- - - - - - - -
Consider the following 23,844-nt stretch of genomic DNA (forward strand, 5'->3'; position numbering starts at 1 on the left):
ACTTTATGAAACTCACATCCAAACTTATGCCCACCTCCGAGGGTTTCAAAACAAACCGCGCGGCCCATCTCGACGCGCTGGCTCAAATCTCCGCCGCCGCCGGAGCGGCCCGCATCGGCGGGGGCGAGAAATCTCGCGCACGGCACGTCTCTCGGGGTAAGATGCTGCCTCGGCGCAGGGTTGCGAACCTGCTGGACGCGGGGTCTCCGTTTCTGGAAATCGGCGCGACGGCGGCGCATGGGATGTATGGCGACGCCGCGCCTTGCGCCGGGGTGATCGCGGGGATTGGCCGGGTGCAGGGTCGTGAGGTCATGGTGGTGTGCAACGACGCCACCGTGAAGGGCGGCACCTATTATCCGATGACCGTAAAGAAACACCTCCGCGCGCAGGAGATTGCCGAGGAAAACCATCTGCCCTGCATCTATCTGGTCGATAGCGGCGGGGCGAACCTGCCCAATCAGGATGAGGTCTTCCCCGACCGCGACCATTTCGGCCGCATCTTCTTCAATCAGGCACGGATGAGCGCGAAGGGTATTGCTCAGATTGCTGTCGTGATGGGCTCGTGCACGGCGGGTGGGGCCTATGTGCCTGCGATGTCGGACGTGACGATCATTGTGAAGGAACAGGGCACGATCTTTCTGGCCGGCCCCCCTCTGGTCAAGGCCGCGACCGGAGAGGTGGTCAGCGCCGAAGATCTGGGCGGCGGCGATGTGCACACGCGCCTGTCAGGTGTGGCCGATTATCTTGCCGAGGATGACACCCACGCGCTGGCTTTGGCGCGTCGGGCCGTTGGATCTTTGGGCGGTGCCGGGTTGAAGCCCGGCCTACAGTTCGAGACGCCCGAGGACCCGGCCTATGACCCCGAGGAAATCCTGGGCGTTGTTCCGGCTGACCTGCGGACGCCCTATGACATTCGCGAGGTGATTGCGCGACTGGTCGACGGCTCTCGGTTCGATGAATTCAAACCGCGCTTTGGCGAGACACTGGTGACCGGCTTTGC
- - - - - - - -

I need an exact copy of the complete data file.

Consider the following 23,844-nt stretch of genomic DNA (forward strand, 5'->3'; position numbering starts at 1 on the left):
ACTTTATGAAACTCACATCCAAACTTATGCCCACCTCCGAGGGTTTCAAAACAAACCGCGCGGCCCATCTCGACGCGCTGGCTCAAATCTCCGCCGCCGCCGGAGCGGCCCGCATCGGCGGGGGCGAGAAATCTCGCGCACGGCACGTCTCTCGGGGTAAGATGCTGCCTCGGCGCAGGGTTGCGAACCTGCTGGACGCGGGGTCTCCGTTTCTGGAAATCGGCGCGACGGCGGCGCATGGGATGTATGGCGACGCCGCGCCTTGCGCCGGGGTGATCGCGGGGATTGGCCGGGTGCAGGGTCGTGAGGTCATGGTGGTGTGCAACGACGCCACCGTGAAGGGCGGCACCTATTATCCGATGACCGTAAAGAAACACCTCCGCGCGCAGGAGATTGCCGAGGAAAACCATCTGCCCTGCATCTATCTGGTCGATAGCGGCGGGGCGAACCTGCCCAATCAGGATGAGGTCTTCCCCGACCGCGACCATTTCGGCCGCATCTTCTTCAATCAGGCACGGATGAGCGCGAAGGGTATTGCTCAGATTGCTGTCGTGATGGGCTCGTGCACGGCGGGTGGGGCCTATGTGCCTGCGATGTCGGACGTGACGATCATTGTGAAGGAACAGGGCACGATCTTTCTGGCCGGCCCCCCTCTGGTCAAGGCCGCGACCGGAGAGGTGGTCAGCGCCGAAGATCTGGGCGGCGGCGATGTGCACACGCGCCTGTCAGGTGTGGCCGATTATCTTGCCGAGGATGACACCCACGCGCTGGCTTTGGCGCGTCGGGCCGTTGGATCTTTGGGCGGTGCCGGGTTGAAGCCCGGCCTACAGTTCGAGACGCCCGAGGACCCGGCCTATGACCCCGAGGAAATCCTGGGCGTTGTTCCGGCTGACCTGCGGACGCCCTATGACATTCGCGAGGTGATTGCGCGACTGGTCGACGGCTCTCGGTTCGATGAATTCAAACCGCGCTTTGGCGAGACACTGGTGACCGGCTTTGC